We’ve said it before, we may never say it again: It’s Mueller Time.
Today, former special counsel Robert Mueller was dragged off his couch to testify before members of Congress, despite his repeated public claims that he had nothing to say. Honestly, we get it.
Mueller was subpoenaed and, unlike a number of Trump associates who have ignored legal requirements to appear, the 74-year-old showed up at 8:30 a.m. for two separate hearings. The first, before the House Judiciary Committee, focused on the Mueller Report’s findings on obstruction of justice, and how Trump’s associates, and potentially (probably) (definitely) the president himself, attempted to influence Mueller’s investigation. The second, before the House Intelligence Committee, concerned Russian meddling, and how much Trump and his campaign knew about and encouraged attempts to influence the presidential race.
Democrats spent most of their time asking Mueller yes or no questions that would lead him to restate the more damning details of the 448-page report. Republicans spent their time screaming at an old man and calling Mueller and the investigation “un-American,” “disruptive to the American people” and a “perpetuation of injustice” intent on destroying the president. (Bob Mueller is a lifetime public servant and veteran who has a Bronze Star, a Purple Heart, and a Navy Commendation Medal and served as FBI director in the aftermath of 9/11.) He’s also a Republican.
Mueller answered probably 70 percent of questions with fancy lawyer ways to say “no comment,” such as “that’s classified,” “that’s outside my purview,” “I cannot adopt that characterization,” “it’s in the report” and “I won’t speak to that.”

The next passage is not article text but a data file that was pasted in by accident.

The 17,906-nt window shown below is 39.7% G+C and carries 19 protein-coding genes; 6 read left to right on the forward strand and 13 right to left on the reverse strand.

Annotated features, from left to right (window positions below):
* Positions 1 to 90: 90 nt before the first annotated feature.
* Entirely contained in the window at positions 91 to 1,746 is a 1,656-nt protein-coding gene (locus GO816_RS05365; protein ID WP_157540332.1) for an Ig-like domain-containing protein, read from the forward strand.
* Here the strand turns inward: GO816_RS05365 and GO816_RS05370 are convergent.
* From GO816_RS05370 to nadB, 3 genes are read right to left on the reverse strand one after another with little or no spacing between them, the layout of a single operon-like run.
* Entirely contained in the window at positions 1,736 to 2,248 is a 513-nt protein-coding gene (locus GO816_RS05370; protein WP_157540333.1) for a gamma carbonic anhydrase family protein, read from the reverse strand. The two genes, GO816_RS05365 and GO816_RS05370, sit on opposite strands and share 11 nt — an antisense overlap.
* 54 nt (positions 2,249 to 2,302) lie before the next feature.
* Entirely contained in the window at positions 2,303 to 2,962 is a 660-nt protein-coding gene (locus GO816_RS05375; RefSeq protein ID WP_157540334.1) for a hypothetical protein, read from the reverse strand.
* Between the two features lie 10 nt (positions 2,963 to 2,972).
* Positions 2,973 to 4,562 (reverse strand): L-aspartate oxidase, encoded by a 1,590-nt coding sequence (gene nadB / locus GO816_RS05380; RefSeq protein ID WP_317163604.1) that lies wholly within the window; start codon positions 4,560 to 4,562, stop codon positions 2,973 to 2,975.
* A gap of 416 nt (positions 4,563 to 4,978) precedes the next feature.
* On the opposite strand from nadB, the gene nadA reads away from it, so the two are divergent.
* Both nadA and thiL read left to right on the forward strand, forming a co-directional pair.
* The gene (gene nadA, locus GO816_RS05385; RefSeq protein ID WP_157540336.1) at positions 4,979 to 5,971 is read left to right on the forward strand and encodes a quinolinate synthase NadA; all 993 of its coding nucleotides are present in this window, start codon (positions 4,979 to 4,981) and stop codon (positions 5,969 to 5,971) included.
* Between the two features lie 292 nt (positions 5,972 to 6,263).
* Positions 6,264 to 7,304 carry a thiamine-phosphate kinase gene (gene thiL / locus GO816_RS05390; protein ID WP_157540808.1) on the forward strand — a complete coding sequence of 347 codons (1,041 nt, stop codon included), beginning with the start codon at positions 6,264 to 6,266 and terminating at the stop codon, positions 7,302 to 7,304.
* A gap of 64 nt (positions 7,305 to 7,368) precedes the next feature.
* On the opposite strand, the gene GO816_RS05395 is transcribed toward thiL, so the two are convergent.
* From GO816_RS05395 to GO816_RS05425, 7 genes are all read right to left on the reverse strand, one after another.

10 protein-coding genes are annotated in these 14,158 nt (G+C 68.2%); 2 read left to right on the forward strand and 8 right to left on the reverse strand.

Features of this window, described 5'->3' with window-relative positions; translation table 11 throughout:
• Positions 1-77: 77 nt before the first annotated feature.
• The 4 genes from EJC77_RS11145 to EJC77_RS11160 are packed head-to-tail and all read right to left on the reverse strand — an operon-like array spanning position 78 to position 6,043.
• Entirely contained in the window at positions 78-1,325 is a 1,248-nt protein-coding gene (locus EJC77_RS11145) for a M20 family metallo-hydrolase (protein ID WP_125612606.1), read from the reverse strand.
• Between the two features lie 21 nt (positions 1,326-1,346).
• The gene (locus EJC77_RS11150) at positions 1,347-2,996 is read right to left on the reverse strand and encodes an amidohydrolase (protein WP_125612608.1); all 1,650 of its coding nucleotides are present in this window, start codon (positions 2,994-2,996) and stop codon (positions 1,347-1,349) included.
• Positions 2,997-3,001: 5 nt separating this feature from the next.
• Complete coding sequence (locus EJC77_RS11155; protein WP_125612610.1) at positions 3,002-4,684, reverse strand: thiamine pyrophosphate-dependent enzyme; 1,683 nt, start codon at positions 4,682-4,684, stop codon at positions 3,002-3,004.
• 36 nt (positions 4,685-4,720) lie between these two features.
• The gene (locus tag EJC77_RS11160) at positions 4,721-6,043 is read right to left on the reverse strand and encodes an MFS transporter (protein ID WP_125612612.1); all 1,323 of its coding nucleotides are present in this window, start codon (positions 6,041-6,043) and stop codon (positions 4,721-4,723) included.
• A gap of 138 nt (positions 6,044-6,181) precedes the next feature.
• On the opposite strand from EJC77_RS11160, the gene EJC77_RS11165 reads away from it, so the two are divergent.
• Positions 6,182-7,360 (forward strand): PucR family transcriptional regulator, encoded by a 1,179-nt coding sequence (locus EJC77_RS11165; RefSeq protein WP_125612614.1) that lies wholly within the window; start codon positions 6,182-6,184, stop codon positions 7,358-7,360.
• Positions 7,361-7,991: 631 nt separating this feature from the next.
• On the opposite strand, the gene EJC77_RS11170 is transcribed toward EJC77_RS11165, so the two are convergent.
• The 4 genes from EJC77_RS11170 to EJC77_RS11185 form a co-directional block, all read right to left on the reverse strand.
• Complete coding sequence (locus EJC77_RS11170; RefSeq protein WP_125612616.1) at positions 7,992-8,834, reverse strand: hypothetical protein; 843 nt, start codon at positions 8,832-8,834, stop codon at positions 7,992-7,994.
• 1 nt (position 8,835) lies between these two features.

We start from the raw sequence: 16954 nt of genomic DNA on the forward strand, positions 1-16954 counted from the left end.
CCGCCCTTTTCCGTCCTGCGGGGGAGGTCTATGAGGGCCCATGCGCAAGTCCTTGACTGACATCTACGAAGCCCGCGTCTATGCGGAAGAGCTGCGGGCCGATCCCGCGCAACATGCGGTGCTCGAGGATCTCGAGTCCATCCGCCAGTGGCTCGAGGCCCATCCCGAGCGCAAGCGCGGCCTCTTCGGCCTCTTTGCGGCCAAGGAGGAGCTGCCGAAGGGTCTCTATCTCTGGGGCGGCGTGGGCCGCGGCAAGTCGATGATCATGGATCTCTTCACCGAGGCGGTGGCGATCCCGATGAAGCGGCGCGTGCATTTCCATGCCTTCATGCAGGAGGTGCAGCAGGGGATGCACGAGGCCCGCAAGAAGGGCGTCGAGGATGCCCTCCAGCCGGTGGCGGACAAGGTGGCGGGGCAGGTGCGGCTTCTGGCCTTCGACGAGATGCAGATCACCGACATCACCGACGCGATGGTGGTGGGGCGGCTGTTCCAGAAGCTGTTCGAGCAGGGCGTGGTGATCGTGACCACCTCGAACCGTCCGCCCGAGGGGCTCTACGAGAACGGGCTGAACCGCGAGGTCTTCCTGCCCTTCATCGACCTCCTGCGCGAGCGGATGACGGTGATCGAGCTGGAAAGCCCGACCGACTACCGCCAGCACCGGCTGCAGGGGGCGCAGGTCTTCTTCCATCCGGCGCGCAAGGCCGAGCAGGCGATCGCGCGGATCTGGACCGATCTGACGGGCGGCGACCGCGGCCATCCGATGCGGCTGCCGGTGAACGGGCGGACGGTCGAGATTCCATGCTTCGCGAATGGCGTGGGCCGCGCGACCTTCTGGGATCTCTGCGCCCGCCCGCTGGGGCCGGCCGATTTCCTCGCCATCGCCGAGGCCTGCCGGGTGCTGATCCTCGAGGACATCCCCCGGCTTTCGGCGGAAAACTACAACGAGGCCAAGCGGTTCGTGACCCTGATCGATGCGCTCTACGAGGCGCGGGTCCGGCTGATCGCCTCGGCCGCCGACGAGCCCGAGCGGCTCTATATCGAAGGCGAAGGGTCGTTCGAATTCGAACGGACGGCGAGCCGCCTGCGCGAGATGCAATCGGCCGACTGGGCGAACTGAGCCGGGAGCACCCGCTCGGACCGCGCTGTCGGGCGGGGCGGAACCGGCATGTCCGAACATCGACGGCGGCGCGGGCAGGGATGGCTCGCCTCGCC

And though the hearings largely confirmed information that very invested watchers have long known, there were a few moments when Mueller appeared to affirm that Trump’s behavior could meet the standard for obstructing justice — always reiterating that he was barred from making that call. As a reminder, Mueller has said his team followed guidance from the Office of Legal Counsel (OLC) that states a sitting president cannot be indicted. For that reason, Mueller has said that he didn’t necessarily decide that Trump didn’t obstruct justice, but that he decided not to decide.
Here are some of the biggest moments from both hearings:
Mueller confirmed that his report did not “totally exonerate” the president
You know how the women’s national team scored in the first 12 minutes of nearly every World Cup match? This was kind of like that, but if the game ended in a tie and your opponents just fouled you the whole time.
Nevertheless, just minutes into the hearing, House Judiciary Committee chairman Jerry Nadler (D-NY) got Mueller to vocalize one of the most distorted elements of his investigation: whether or not he exonerated the president of obstructing justice. Here is their exchange:
Nadler: So your report did not conclude that he did not commit obstruction of justice, is that correct?
Mueller: That is correct
What about total exoneration? Can you totally exonerate the president?
… But he clarified repeatedly that he didn’t decide not to prosecute, he decided… not to decide